Accountability: A Leader's Best Friend - by Dave Jochum In Business Solutions

Dave Jochum

Published: April 6, 2015, 12:32 p.m.
Updated: April 6, 2015, 12:32 p.m.

What are some important traits of a best friend?

Loyalty – You want to know that this person will stand by you no matter what.

Trust – You’ve got to be able to trust one another as you get to know each other better.

Likability – Obviously they need to be someone you like and who likes you as well.

There is one trait that we expect from the person who is among our very best friends:

Accountability – This may not be one that would pop up immediately in your mind, but think about it. A friend – a very good friend – is someone who can tell you that you have something in your teeth and they know you won’t be mad at them and you know they are only saying it because they care. A friend can challenge you when you express a thought that is out of character for you. They can tell you that you need to fix your hair or straighten your dress so your slip doesn’t show (this would be two friends who are female, cause I ain’t wearin’ no dress!).

Now, how does the accountability you experience with a best friend translate into your everyday leadership life? Good question.

A leader who is not willing to allow himself or herself some amount of natural accountability, will not lead for long and even if they do lead for a stretch of time, that leadership will not be all that it can and should be.

Allowing accountability is simply the leader being willing to listen to and receive feedback. But getting valuable feedback from the team is not always a simple task. Some members of the team have been in situations where the leader "punished” those who gave feedback that the leader didn’t like. The punishment can take on different forms. Maybe a harsh and demanding assignment is leveled on the person who gave the feedback or even on the whole team. The leader may laugh out loud at the feedback, thereby relegating it to silliness and humiliating the commentator.

To counter this, the leader will need to create, foster, and maintain a culture of openness. This means that all feedback is seen as valuable from trusted team members. It also means that the leader cannot be one who wears his feelings on his sleeves and gets easily offended.

Another important element in creating this "accountability culture” is that you, as the leader, must be willing to request feedback. When something goes in a direction that you don’t like or didn’t expect, instead of handing down an edict of "how it’s going to be because I’m the boss,” maybe you should have an open and honest discussion with the team where they can express their opinions and give important information that you may not have known or considered.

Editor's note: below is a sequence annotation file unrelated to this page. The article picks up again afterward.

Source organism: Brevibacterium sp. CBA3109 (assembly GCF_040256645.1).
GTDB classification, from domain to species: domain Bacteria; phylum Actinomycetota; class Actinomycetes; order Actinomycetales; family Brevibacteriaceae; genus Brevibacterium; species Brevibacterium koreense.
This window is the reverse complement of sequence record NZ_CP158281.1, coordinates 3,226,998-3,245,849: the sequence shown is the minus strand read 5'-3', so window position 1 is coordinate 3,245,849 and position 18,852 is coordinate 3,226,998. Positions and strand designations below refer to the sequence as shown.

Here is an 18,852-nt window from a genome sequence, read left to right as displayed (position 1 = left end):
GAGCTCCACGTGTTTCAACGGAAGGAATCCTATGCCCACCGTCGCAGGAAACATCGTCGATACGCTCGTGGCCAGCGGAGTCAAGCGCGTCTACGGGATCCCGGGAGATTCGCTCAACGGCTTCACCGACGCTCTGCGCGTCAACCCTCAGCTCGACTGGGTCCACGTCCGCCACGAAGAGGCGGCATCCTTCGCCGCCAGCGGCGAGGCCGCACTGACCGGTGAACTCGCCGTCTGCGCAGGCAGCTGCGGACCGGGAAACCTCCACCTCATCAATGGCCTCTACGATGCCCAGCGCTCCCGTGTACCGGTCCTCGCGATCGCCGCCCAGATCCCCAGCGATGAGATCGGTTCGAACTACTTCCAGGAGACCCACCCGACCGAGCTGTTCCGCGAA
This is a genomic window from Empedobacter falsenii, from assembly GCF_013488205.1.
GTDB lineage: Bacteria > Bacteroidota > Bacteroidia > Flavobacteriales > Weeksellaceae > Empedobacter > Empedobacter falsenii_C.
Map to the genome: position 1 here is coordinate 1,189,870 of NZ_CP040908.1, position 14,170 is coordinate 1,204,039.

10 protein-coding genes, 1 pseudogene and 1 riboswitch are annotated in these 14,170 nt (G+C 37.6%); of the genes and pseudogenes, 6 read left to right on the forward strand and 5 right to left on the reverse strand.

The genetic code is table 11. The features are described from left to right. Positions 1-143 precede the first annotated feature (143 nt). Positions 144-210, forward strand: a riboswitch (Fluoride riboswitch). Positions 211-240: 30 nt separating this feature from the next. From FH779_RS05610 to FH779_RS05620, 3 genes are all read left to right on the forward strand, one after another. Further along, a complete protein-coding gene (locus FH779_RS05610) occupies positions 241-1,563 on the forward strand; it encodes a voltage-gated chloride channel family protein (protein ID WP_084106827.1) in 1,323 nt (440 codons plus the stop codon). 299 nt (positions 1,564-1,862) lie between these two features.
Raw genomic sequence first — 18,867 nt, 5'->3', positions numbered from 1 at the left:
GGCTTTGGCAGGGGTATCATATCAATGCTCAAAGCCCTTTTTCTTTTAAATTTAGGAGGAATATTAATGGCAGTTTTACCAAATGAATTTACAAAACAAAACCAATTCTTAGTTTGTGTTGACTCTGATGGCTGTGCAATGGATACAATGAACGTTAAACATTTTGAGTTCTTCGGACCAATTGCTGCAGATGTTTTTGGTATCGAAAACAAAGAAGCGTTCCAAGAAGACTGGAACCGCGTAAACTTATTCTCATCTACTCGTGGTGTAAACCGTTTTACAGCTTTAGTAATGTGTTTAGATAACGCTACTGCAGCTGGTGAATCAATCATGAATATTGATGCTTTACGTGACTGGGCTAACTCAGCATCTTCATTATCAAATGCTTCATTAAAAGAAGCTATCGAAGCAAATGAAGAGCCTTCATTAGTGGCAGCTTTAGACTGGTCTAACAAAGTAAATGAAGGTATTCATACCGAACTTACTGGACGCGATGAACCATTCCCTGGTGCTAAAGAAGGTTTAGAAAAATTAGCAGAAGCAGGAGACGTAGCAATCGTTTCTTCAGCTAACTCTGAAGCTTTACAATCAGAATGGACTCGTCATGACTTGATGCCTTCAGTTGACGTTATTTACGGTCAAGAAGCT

Let me be clear: failure to do this will ultimately result in your failure as a leader. You will continue to think you are leading people who, in reality, are not following you.

A book I read recently gives some important points on this issue. The book is, Derailed: Five Lessons Learned from Catastrophic Failures of Leadership,
by Tim Irwin. I highly recommend the book to leaders in any sector. In the book, Tim writes about habits that help a leader stay on track. One of these is The Habit of Openness. He says,

"Regardless of where we might be in the organizational hierarchy, we need to develop openness to feedback. It’s especially important to be open to feedback that’s contradictory to how we might perceive ourselves. Our willingness to hear feedback when it suggests we’re off course remains critical to making occasional mid-course corrections in order to arrive at our intended destinations.”

A great story of a leader not being open to accountability is one with which most of us are familiar. Anakin Skywalker was a promising Jedi apprentice. He had a most excellent mentor in Obi Wan Kenobi. But young Skywalker wasn’t open to constructive feedback. He didn’t want anyone holding him accountable. His mentor, as well as others on the Jedi council, tried to help him understand that he was not ready to be a Jedi master. His immaturity, impulsiveness, and general disregard for the Jedi way (except when it suited him), were all "red flags.” He was unwilling to learn what he needed to learn, to heed the advice of trusted mentors, and to remain open to feedback. Instead he rejected accountability and became engulfed in his own anger. In the end, he lost everything he tried so desperately to cling to and became the epitome of evil – Darth Vadar.

Another important quote from Mr. Irwin’s book is this,

"Individuals who want to grow and develop learn to welcome feedback from others, particularly someone they respect.”

Leaders are learners. Leaders are people who want to grow daily and get better at what they do. Accountability is a growth accelerator. As you allow yourself to be open to feedback, as you give your team permission to challenge you on the hard stuff, you will grow exponentially in your leadership skills and in your influence with your team members.

Don’t be afraid of accountability. It can be your best friend.